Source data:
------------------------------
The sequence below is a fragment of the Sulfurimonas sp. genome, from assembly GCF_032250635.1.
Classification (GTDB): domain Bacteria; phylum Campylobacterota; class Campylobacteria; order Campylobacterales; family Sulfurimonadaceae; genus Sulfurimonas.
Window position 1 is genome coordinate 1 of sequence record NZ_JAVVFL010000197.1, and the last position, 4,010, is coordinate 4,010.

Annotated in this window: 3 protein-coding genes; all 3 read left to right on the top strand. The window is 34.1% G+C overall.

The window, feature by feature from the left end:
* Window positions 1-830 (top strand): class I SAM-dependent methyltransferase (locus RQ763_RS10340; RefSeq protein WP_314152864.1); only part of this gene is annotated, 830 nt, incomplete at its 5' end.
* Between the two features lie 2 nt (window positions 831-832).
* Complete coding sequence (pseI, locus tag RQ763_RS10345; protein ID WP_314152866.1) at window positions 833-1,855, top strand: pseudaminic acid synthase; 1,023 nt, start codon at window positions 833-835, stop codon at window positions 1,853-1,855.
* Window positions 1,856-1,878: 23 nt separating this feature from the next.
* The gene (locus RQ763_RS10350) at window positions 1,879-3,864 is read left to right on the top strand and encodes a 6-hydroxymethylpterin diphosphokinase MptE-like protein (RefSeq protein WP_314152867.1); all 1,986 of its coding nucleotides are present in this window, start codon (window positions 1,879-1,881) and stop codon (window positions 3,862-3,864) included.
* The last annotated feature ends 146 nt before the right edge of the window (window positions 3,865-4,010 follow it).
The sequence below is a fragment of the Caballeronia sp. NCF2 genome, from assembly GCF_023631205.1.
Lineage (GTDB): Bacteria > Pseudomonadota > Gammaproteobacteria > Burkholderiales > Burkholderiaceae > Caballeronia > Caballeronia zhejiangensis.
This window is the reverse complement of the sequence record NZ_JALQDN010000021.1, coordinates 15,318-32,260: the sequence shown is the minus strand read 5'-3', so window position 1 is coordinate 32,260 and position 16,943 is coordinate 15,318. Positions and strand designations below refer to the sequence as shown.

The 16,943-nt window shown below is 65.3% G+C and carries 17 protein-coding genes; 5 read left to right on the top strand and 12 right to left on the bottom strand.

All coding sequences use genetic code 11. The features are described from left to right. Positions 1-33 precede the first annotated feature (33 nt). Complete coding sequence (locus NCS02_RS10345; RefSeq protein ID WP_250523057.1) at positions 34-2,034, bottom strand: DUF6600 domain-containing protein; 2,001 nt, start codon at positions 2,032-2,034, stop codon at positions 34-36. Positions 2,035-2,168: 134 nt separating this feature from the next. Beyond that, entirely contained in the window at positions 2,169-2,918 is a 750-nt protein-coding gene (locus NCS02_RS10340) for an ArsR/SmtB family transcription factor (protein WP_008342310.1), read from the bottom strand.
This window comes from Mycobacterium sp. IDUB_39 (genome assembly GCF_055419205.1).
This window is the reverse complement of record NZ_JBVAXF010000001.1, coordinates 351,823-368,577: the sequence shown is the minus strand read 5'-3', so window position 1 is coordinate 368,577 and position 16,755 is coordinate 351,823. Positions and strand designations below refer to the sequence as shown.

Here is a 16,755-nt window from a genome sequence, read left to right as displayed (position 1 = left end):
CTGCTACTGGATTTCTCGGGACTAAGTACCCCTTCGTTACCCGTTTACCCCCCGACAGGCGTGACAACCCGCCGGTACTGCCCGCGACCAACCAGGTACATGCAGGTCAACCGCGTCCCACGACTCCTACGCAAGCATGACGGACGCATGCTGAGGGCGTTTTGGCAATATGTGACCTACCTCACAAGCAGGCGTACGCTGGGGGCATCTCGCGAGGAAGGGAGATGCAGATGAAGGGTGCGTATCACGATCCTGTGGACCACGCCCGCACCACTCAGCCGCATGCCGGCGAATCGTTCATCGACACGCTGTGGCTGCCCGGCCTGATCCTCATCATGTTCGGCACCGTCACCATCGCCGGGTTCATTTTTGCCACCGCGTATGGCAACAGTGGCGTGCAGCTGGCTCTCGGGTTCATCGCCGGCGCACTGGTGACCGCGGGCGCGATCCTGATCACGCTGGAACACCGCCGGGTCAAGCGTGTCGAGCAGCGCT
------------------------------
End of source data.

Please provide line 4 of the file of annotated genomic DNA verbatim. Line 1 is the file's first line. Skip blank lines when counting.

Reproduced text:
Annotated in this window: 3 protein-coding genes; all 3 read left to right on the top strand. The window is 34.1% G+C overall.